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In The Outsiders, what thought is Johnny trying to communicate to Ponyboy? Explain his...
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Johnny is encouraging Ponyboy not to waste his youth wishing for a life he doesn't have. Frost's poem "Nothing Gold Can Stay" is the perfect literary reference to reinforce the idea of the fleeting nature of youth and the precious quality of the everyday experiences of life. The first line of the poem, "Nature's first green is gold," sets up a botanical metaphor for childhood: as the earliest blooms and leaves emerge, they have a golden cast to them that can only be seen for the briefest of time before the darker greens of mature flowering take their place. Frost uses other aspects of the natural world to continue the symbolic reference to innocence and its imminent loss right up to the last line, "...so dawn goes down to day, nothing gold can stay." It's a beautiful poem.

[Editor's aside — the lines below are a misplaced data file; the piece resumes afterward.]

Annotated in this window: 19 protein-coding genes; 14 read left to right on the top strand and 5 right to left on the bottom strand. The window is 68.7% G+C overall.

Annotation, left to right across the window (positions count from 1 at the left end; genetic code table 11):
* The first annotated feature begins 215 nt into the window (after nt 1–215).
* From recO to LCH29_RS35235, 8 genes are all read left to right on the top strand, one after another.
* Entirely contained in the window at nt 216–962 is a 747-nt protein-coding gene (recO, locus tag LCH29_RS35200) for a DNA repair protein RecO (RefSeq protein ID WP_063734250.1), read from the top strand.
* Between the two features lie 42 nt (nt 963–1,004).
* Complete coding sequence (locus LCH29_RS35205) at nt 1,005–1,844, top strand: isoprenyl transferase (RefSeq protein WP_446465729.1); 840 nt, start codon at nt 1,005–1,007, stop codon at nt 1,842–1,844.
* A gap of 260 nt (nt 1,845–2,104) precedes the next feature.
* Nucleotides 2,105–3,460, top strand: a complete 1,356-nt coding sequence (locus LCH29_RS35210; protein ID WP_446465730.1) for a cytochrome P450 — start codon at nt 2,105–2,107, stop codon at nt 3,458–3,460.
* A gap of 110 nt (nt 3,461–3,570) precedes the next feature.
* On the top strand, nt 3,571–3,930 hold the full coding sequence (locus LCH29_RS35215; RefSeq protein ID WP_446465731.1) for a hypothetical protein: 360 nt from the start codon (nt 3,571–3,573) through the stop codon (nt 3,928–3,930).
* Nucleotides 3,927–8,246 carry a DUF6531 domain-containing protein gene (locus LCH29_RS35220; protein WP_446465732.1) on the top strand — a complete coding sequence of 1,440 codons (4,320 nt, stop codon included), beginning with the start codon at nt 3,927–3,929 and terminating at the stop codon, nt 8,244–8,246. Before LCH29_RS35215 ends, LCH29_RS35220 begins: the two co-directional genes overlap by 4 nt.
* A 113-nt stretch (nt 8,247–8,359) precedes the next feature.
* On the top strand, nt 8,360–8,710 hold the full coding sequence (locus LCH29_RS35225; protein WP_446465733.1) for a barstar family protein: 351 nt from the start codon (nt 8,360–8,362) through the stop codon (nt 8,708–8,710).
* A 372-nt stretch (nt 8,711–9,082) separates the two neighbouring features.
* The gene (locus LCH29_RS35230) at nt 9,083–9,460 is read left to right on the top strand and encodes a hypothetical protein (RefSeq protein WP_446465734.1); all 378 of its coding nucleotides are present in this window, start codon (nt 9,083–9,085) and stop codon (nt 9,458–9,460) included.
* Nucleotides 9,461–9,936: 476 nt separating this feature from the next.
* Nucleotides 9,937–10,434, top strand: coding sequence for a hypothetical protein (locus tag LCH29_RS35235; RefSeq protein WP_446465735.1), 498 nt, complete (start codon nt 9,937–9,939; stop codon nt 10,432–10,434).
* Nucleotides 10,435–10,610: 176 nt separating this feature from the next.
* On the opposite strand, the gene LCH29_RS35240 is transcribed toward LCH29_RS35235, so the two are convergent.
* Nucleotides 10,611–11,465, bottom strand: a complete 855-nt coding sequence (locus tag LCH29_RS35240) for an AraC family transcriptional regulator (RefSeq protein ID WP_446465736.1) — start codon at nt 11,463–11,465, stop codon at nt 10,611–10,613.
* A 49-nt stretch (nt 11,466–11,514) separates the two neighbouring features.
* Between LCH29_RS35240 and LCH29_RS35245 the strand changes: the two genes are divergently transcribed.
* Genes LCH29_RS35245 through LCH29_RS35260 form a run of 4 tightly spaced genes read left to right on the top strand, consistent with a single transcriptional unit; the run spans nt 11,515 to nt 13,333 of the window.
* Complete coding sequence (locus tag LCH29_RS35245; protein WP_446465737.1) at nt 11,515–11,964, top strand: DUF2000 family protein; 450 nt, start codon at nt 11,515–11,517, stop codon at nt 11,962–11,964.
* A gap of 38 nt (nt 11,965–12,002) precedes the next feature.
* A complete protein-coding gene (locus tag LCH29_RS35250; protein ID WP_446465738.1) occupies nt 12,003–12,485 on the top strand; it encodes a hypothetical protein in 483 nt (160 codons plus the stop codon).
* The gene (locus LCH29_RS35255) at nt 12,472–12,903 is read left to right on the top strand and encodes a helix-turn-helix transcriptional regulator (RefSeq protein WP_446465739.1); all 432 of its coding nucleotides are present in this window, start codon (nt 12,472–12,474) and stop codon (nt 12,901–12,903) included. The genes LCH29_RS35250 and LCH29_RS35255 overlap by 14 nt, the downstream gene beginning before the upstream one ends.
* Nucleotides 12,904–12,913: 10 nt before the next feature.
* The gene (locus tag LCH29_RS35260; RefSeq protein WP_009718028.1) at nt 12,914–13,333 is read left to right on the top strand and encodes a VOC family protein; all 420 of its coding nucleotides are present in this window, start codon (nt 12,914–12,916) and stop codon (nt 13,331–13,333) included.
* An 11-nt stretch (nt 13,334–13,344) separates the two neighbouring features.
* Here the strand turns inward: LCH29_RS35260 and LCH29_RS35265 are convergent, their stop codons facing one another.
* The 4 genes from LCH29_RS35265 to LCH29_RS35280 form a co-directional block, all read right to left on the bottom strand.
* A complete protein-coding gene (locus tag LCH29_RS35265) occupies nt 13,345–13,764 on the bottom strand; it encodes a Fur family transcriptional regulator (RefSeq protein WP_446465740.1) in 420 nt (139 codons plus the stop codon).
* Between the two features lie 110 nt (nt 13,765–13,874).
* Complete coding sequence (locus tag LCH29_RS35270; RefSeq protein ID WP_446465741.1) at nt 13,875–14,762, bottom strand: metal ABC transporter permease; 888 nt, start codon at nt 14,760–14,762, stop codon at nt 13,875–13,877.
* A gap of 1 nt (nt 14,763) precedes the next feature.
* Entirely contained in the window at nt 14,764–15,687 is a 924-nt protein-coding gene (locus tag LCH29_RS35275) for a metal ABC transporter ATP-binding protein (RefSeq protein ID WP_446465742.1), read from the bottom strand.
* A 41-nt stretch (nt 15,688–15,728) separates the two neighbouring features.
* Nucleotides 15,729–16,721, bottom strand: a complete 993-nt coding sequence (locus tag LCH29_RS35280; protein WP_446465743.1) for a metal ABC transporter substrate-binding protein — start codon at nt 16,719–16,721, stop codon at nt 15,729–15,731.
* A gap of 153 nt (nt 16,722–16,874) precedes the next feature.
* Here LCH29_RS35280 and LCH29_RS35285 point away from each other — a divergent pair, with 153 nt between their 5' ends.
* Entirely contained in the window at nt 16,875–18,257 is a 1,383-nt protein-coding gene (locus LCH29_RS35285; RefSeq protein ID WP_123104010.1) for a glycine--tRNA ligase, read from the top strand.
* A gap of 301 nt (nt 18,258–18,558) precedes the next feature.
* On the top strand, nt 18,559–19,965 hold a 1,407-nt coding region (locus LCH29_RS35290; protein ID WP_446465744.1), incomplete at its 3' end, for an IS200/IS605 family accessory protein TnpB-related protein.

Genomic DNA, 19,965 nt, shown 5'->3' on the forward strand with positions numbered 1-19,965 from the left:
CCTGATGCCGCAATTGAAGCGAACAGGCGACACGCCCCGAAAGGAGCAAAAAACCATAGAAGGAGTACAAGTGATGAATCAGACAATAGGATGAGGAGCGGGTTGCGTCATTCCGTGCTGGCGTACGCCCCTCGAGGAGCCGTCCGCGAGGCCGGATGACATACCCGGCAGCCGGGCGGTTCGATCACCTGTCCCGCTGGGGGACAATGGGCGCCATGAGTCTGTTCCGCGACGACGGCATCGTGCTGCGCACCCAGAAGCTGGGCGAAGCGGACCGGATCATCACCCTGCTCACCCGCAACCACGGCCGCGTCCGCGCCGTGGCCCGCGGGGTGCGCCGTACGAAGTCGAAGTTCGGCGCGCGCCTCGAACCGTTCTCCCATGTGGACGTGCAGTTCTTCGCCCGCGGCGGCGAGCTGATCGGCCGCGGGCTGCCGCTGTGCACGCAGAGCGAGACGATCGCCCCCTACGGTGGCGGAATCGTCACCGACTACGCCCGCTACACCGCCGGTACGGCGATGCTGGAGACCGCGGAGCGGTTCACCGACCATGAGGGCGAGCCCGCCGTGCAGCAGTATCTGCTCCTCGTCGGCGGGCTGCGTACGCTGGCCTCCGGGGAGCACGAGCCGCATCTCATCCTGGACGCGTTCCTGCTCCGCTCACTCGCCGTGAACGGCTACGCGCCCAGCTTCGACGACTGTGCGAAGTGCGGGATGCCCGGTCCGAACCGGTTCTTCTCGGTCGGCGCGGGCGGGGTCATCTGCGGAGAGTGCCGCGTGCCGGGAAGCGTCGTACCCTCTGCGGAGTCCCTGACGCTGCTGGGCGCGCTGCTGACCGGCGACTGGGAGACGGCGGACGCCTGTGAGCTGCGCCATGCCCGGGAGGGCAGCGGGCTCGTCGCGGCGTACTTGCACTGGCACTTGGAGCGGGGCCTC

Posted by erin-milburn on October 30, 2007 at 12:58 AM (Answer #2)
High School Teacher
"Stay gold," says Johnny as he dies in the end. Looking back on the reference to Frost's poem, recall that it was recited in full earlier in the story, as it had distinct and special meaning to Johnny.
Why? Frost's poem is symbolic in nature, using the changing of seasons and the nature of trees to represent coming of ages in one's life: birth, life, death, etc. Consider especially the last lines -- "So dawn goes down to day, Nothing gold can stay." Here is exactly the reason why Johnny was encouraging PonyBoy to stay gold; by doing so, his best is preserved.
Gold, throughout literature, is used as a metaphor for quality, truth, purity, and wealth. In this case, gold represents the highest attainable standard. Is it any wonder that Johnny uses this poem to motivate PonyBoy? It's all too appropriate.
Posted by engtchr5 on July 15, 2008 at 10:34 PM (Answer #3)
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